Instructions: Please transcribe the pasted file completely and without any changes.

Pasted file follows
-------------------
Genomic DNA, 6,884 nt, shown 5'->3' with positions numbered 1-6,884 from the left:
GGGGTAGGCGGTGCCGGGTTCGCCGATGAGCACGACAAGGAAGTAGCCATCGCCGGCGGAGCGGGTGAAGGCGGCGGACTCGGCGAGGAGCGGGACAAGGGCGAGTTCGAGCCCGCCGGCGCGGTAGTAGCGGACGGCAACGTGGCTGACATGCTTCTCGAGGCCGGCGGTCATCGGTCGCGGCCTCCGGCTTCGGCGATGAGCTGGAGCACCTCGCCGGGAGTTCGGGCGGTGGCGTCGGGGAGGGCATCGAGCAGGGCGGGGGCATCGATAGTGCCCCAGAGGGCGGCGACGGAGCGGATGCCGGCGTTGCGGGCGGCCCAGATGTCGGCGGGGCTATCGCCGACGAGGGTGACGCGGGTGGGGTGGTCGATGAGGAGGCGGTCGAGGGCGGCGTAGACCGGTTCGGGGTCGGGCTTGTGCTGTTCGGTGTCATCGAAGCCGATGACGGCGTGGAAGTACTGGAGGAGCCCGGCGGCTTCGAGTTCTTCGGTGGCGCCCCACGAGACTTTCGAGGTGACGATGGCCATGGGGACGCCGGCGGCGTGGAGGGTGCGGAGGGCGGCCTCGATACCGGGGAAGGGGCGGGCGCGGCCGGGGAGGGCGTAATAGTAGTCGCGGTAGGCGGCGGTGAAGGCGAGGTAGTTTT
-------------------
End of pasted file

Genomic DNA, 6,884 nt, shown 5'->3' with positions numbered 1-6,884 from the left:
GGGGTAGGCGGTGCCGGGTTCGCCGATGAGCACGACAAGGAAGTAGCCATCGCCGGCGGAGCGGGTGAAGGCGGCGGACTCGGCGAGGAGCGGGACAAGGGCGAGTTCGAGCCCGCCGGCGCGGTAGTAGCGGACGGCAACGTGGCTGACATGCTTCTCGAGGCCGGCGGTCATCGGTCGCGGCCTCCGGCTTCGGCGATGAGCTGGAGCACCTCGCCGGGAGTTCGGGCGGTGGCGTCGGGGAGGGCATCGAGCAGGGCGGGGGCATCGATAGTGCCCCAGAGGGCGGCGACGGAGCGGATGCCGGCGTTGCGGGCGGCCCAGATGTCGGCGGGGCTATCGCCGACGAGGGTGACGCGGGTGGGGTGGTCGATGAGGAGGCGGTCGAGGGCGGCGTAGACCGGTTCGGGGTCGGGCTTGTGCTGTTCGGTGTCATCGAAGCCGATGACGGCGTGGAAGTACTGGAGGAGCCCGGCGGCTTCGAGTTCTTCGGTGGCGCCCCACGAGACTTTCGAGGTGACGATGGCCATGGGGACGCCGGCGGCGTGGAGGGTGCGGAGGGCGGCCTCGATACCGGGGAAGGGGCGGGCGCGGCCGGGGAGGGCGTAATAGTAGTCGCGGTAGGCGGCGGTGAAGGCGAGGTAGTTTT